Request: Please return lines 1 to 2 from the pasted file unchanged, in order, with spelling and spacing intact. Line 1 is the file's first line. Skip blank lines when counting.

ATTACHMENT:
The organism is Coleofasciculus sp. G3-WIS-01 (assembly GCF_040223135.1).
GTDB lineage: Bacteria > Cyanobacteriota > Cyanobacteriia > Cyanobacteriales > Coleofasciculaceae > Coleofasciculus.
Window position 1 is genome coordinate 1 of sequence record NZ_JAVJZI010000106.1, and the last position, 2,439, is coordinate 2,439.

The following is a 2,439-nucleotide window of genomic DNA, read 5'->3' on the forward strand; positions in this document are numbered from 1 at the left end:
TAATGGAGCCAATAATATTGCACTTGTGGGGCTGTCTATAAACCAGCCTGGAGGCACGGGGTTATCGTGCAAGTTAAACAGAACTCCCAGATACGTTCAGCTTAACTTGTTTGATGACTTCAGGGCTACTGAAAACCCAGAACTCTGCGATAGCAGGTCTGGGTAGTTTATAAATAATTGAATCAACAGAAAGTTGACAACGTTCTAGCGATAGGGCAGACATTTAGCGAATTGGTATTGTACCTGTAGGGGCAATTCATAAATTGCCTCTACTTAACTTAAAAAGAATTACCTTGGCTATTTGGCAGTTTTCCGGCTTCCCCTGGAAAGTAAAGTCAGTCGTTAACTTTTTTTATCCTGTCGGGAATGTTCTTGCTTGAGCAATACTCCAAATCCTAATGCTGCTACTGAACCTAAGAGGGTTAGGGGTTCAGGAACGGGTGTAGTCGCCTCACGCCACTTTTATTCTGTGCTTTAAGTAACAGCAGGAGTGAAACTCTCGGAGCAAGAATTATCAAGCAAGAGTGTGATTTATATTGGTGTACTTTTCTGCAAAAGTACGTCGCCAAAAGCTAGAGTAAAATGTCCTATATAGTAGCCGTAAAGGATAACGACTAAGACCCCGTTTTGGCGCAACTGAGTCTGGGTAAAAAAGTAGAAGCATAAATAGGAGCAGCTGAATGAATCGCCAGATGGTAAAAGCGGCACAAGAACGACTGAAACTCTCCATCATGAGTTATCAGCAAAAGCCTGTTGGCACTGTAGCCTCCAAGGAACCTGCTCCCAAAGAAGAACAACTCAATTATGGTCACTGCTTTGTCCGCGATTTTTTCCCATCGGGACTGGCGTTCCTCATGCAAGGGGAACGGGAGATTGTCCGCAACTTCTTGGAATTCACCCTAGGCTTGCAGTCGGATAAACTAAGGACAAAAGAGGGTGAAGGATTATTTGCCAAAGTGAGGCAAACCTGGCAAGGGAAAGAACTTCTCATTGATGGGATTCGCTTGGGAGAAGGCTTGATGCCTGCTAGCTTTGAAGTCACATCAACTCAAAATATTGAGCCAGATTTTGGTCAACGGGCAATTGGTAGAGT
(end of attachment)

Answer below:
The organism is Coleofasciculus sp. G3-WIS-01 (assembly GCF_040223135.1).
GTDB lineage: Bacteria > Cyanobacteriota > Cyanobacteriia > Cyanobacteriales > Coleofasciculaceae > Coleofasciculus.